All posts by Jessica Dawkins

Innovations for School Libraries



Found in the Big Deal Media K-12 Technology newsletter.

Game Integrating Computational Thinking and Environmental Problem Solving
The New York Hall of Science (NYSCI) pioneered Design–Make–Play, a novel approach to learning and engagement, drawing on deeper learning research and supporting the creation of learning experiences that develop critical thinking, knowledge integration, innovation, and creativity skills.

Assessments for Evaluating Historical Thinking
The Olympics Protest is a new assessment from the Stanford History Education Group (SHEG) that gauges whether students can identify the historical event depicted in an iconic photograph and evaluate its historical significance. Successful students will draw on their knowledge of the past to identify American track athletes John Carlos and Tommie Smith raising their fists to protest racial injustice while on the medal stand at the 1968 Olympics and then explain how the event was historically significant.

Documentary Illustrating Storytelling and Meaning Making with Children
Eric Carle, Picture Writer: The Art of the Picture Book is a 32-minute portrait of Eric Carle, creator of more than 70 books for children, including the bestselling classic The Very Hungry Caterpillar. In this documentary, Carle methodically layers a tissue paper collage of the caterpillar, pours over thumbnail sketches, and ruminates on drafts of his books.

Reading Under the Stars With Gale



Gale has created new marketing materials for Gale’s Books & Authors (available in GoWYLD.net) that you and your libraries can use to promote Summer Reading. With Books & Authors, readers can explore Adult Fiction, Adult Non-Fiction, Young Adult, Pre-Teen, and Kids titles that will take them to the moon and back.

Find them here.

Questions? Contact Chris Van Burgh, Wyoming State Library Database Instruction Librarian, at chris.vanburgh@wyo.gov or (307) 777-3642.

Free Virtual Conference from Library 2.019



(Image from the conference registration website)

Library 2.019: Open Data Virtual Conference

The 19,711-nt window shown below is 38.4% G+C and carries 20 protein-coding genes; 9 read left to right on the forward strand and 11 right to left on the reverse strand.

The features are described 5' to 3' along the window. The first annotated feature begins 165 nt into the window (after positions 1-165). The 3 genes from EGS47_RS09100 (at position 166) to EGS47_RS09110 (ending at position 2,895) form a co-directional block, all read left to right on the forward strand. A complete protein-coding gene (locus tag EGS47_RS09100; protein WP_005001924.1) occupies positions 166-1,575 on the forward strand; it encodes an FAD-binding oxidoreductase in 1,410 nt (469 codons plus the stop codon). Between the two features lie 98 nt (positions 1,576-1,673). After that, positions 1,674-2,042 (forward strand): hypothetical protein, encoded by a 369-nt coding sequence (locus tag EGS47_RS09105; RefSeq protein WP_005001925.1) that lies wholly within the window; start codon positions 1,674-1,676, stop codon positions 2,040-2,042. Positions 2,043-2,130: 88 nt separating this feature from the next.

Wednesday, June 5
1 – 4 p.m. MST

This web conference will explore how librarians are using open data, teaching others about it, and even creating it. You’ll learn about tools you can implement in your own library and hear stories from libraries that have partnered with their local and state governments. Armed with practical tools and experiences, you’ll be ready to start diving into open data to help your library and community! Click here for more information and to register.

Free Library Continuing Education Events for June



site logoThe June 2019 Wyoming State Library training calendar is now available with 75 webinars, one mini-conference, and four recordings to watch “At Your Leisure.” Every training opportunity on this list is free and offered online. Topics include advocacy, planning, careers, children and teens, collection development, communication, databases, managing change, fundraising, legal, management, outreach and partnerships, programming, readers’ advisory, reference, school libraries, technology, training and instruction, and volunteers.

View, download, or subscribe to the calendar at library.wyo.gov/services/training/calendar.

GoWYLD Database: CultureGrams for National Poetry Month



Can you find National Poetry Month resources on CultureGrams? You bet!

CultureGrams offers the history of poetry around the world, as well as the various forms poetry can be found in. Searching “poetry” in the World Edition or the Kids Edition (and one entry in the Provinces Edition; the Sourdough Rendezvous festival in Yukon) will provide you with fun and interesting facts in these various cultures—the perfect resource to explore as National Poetry Month winds down over the next week.

Here are a few fun poetry facts we found using CultureGrams:

  • Bangladeshis are generally proud of their artistic tradition, which is much older than their young country. Poetry, music, and literature are highly valued. Ethnic Bengali poetry, known for its passion and emotion, reflects the character of the Bangladeshi people.
  • In the Islamic Republic of Mauritania, orators known as ighyuwa, or griots, sing praise poetry and recite oral histories and other forms of poetry.
  • In the Kingdom of Saudi Arabia, poetry  is a cherished art. Anciently, poets used their art to shame enemies, record great feats and genealogies, and praise their patrons. Today, poems and stories are both published and preserved orally.

To start exploring CultureGrams, go to GoWYLD.net, or click here for resources to promote this database in your library.

Wyoming in Poetry: May Preston Slosson